Cabinet approves early pension schemes
17 March 2004
AMSTERDAM — Marking a reversal of earlier austerity plans, the Cabinet will permit early retirement by allowing workers to bow out of the workforce at the age of 63 and scrap a plan to hit people taking early retirment with a lump sum tax demand.
Social Affairs State Secretary Mark Rutte has confirmed in a letter to unions and employers that the government will allow workers to build up an early pension via a special levensloopregeling savings plan.
The coalition cabinet parties had agreed in the government accord last year that in future everyone will be forced to work until the age of 65 to counteract the effects of an aging population.
It wants to discourage people from availing of the pre-pension scheme by scrapping the tax deductibility of premiums and has not yielded on this intention, public news service NOS reported on Wednesday.
But the Cabinet had resolved to implement a special savings plan in which workers can save for all types of leave. The Cabinet’s original plan meant that the savings scheme could not be used for a full-time pre-pension, but could only be used for a part-time pre-pension.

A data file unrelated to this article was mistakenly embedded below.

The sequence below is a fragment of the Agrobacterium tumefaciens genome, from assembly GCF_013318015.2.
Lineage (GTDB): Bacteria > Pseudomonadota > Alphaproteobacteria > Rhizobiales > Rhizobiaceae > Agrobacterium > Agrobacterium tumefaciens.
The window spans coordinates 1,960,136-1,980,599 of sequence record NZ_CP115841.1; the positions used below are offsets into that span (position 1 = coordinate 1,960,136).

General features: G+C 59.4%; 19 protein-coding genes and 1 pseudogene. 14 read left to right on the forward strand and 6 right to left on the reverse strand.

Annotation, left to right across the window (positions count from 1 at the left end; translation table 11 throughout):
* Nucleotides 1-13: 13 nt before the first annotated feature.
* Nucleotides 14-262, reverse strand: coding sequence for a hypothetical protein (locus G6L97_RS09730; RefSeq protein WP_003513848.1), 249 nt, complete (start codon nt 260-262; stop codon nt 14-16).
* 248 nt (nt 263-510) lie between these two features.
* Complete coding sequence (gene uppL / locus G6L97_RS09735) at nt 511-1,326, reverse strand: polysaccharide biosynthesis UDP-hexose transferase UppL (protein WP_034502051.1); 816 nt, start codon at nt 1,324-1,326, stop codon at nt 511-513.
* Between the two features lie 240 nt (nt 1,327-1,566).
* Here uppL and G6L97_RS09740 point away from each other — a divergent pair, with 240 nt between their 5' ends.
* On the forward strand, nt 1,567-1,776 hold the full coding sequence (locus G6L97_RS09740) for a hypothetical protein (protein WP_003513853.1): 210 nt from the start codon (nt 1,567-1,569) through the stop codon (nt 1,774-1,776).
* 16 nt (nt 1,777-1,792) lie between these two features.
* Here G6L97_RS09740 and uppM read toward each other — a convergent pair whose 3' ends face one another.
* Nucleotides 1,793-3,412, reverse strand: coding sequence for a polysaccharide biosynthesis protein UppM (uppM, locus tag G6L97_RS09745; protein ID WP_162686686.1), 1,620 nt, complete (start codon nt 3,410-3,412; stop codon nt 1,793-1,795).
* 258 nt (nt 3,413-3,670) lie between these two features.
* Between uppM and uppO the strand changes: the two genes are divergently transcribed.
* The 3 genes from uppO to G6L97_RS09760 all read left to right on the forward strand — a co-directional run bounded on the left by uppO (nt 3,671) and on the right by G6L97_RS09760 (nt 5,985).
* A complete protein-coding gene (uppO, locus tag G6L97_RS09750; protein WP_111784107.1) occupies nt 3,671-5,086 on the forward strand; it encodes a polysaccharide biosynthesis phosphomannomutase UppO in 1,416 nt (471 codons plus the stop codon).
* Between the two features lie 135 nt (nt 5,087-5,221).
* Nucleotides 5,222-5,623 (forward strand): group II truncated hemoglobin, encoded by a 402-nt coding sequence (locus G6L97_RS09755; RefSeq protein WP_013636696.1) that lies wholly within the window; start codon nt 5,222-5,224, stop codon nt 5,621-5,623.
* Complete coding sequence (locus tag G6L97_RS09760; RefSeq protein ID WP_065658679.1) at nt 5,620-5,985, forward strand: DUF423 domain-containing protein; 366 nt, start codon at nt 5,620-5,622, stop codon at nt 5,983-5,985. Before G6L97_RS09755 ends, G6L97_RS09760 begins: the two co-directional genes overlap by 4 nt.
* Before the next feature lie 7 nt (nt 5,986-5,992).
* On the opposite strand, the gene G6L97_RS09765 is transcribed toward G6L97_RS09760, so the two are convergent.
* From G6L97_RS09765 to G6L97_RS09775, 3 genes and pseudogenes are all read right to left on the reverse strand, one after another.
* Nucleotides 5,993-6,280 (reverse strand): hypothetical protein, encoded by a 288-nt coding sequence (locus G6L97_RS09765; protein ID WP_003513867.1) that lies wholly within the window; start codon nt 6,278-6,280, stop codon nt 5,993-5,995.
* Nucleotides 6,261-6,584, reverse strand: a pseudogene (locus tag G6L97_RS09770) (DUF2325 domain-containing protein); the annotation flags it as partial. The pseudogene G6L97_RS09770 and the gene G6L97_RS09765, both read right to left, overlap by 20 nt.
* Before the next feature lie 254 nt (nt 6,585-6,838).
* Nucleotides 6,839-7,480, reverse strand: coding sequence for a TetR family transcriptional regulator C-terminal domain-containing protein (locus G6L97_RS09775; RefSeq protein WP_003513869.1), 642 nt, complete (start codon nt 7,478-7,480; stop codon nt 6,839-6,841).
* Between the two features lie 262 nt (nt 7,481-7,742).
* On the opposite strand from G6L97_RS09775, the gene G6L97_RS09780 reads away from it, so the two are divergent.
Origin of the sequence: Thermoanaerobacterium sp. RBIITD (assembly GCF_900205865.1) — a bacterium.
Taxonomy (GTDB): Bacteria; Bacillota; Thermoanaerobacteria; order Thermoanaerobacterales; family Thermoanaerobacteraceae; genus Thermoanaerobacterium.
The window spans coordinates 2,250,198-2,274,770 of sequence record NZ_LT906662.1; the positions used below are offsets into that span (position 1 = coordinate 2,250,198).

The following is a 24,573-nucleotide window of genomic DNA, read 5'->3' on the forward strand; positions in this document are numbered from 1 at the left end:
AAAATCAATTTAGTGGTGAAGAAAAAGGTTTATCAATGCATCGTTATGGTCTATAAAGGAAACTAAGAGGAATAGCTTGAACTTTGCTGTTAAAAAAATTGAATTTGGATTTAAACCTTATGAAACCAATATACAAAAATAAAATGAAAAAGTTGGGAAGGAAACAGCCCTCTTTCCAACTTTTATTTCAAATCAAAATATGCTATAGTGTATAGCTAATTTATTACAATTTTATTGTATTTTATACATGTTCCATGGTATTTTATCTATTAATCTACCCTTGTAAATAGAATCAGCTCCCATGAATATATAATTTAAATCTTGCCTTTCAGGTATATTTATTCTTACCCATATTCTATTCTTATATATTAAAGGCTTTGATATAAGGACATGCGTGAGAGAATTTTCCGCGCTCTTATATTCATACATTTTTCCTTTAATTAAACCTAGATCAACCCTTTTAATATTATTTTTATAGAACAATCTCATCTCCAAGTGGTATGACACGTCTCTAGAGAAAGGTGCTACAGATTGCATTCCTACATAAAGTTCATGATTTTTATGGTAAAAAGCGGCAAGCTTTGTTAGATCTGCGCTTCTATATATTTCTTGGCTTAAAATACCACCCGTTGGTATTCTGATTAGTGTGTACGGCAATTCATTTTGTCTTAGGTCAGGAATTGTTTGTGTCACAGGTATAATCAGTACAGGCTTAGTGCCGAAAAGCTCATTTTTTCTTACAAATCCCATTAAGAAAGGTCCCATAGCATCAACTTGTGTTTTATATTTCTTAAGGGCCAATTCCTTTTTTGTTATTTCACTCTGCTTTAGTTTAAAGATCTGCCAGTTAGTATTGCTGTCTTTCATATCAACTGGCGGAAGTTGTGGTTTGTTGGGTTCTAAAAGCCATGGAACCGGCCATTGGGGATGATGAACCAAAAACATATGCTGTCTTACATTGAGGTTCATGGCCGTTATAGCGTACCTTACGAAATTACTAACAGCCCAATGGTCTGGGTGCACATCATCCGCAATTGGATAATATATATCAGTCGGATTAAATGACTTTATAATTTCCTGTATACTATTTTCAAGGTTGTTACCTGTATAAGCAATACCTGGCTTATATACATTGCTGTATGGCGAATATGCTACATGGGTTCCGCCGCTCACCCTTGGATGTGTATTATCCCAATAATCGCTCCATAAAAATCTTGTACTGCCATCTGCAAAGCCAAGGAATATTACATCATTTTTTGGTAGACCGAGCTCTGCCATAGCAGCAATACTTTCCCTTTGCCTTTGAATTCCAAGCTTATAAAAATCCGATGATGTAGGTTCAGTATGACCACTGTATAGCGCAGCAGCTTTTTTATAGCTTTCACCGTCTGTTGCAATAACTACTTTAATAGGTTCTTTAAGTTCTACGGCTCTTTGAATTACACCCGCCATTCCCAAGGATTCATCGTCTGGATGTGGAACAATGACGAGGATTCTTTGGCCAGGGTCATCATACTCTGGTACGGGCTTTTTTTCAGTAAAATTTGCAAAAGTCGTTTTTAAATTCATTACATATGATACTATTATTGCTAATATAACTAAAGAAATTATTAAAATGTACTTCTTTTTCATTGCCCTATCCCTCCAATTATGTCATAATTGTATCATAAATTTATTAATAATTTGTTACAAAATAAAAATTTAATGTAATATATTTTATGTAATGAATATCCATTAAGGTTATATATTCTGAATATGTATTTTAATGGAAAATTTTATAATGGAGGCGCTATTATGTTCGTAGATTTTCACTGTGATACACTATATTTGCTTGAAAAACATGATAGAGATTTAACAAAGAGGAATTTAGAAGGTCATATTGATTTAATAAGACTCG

Under pressure from unions and employers — who demanded government economising concessions after agreeing to a two-year wage freeze late last year — the Cabinet has since eased its intentions to allow the savings scheme to be used for a full-time pre-pension.
According to the regulations of levensloopregeling, a worker can save an annual 12 percent of their income to give a maximum pre-pension of 2.1 years. This means that workers can stop working shortly before their 63rd birthday.
The Cabinet has also abandoned its plan to restrict the building up of a pension with fiscal support to a maximum of 70 percent of the last income, the normal pension level. So whoever wants to save more, will thus be allowed to do so.
The Cabinet also decided that it will allow workers who are employed in physically heavy jobs to retire before their 65th birthday.
As previously reported, the cabinet has also scrapped plans to charge people who make use of the VUT early retirement scheme a lump sum tax figure.
Had the plan gone ahead, workers would thus have been required to pay the tax that would have been charged over the full-term of the VUT scheme in one payment.
State Secretary Rutte said the cabinet was still puzzling over how it could earn the funds it had budgeted for in its plans to tighten the nation’s early retirement schemes.
[Copyright Expatica News 2004]
Subject: Dutch news